Salient. Official Newspaper of Victoria University Students Assn. Volume 40 Number 2. Feb 7 1977
Rashomon is a winner of the Grand Prize in Venice in 1951 and Best Foreign Film in the Academy Awards, the first Japnese film to achieve international significance.
The story is set in the 12th century, and taken from two modern short stories. Rashomon was the largest gate in the ancient capital of Kyoto, fallen into disrepair after four centuries and the ravages of civil war. In it three men sheltering from the rain — a priest, a woodcutter and a 'commoner' — tell the story of a murder that has recently taken place. The facts, that a samurai and his lady were waylaid in a forest by a bandit who raped the lady, and that the samurai died in the incident, his body to be discovered by the woodcutter, provide the basis for four different accounts. No one truth emerges, and the three men are left feeling, respectivity desperately hopeful, depressed, and gleefully cynical, about the state of man. The film ends with an incident which does something to override the frustrating relativity of truth, and adds a note of optimism to the deeper theme of the preservative instinct of the ego.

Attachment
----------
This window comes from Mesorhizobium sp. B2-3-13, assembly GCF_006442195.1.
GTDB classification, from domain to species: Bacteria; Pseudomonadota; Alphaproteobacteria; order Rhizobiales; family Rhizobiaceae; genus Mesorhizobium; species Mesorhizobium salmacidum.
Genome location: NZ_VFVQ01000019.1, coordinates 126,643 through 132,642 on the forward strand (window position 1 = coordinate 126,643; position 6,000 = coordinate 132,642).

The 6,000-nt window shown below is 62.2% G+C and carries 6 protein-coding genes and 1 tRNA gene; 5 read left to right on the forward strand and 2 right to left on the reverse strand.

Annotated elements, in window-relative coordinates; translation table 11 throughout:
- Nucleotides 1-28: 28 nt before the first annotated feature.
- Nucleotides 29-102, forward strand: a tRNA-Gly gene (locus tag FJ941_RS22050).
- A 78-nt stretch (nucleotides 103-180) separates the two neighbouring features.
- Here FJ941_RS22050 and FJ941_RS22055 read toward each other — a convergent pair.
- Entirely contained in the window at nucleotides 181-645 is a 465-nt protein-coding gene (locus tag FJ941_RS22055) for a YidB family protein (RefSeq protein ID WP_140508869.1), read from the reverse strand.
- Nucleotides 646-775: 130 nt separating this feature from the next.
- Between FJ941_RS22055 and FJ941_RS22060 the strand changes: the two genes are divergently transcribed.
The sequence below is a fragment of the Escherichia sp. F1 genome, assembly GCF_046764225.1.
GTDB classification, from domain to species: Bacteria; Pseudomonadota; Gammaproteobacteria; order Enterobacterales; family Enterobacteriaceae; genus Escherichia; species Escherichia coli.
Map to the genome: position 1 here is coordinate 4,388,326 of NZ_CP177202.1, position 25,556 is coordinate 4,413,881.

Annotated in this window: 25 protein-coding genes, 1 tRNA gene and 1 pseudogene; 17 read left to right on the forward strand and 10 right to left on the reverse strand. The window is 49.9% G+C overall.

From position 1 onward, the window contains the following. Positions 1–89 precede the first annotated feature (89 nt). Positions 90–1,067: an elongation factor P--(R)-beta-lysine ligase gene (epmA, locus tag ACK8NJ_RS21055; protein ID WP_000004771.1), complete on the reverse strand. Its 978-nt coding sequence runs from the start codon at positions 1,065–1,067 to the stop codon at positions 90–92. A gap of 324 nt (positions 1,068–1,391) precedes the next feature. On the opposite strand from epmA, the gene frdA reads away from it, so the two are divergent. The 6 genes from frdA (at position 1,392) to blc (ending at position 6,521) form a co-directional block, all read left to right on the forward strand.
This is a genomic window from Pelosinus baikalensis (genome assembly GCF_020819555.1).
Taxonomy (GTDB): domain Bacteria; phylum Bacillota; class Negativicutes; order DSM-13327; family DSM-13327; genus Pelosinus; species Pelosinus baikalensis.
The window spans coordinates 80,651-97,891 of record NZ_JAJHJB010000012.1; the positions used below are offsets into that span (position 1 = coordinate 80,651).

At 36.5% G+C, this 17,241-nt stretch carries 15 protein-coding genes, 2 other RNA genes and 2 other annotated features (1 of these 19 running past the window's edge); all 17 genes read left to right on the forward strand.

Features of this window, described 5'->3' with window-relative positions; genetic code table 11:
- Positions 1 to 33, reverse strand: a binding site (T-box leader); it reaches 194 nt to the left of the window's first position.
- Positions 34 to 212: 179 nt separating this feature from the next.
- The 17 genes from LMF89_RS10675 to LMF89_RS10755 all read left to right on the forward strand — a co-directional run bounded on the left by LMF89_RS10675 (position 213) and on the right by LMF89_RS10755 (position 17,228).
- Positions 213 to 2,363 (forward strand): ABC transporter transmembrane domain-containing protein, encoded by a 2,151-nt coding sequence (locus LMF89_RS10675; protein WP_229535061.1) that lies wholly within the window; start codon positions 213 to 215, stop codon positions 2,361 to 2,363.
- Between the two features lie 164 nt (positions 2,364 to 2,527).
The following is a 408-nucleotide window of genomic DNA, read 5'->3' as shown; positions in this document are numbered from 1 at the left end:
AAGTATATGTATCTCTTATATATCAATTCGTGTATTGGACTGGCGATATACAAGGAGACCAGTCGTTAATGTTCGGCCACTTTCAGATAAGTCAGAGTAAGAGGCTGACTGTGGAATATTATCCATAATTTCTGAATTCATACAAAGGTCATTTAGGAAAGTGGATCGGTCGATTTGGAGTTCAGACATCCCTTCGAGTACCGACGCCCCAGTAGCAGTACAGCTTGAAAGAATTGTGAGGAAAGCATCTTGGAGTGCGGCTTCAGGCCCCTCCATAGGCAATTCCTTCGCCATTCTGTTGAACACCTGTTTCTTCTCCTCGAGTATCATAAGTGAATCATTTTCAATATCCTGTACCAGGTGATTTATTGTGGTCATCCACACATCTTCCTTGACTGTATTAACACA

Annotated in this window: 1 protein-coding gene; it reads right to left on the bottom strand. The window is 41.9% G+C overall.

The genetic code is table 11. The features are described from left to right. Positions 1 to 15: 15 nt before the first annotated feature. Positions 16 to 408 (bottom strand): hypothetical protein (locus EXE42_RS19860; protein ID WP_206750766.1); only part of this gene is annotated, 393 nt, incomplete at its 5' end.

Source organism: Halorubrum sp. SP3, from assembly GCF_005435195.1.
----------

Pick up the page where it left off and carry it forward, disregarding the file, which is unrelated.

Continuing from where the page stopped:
"Rashomon is, essentially, a ruthlessly honest film. Exquisitely made, electrically exciting, it reaches down — by means of these qualities — to a quiet, giant truth nestled in every one of us. Ultimately what the film leaves us with is candour and consolation: if we can't be saints, at lease we can be under standingly human."
— Stanley Kauffmann.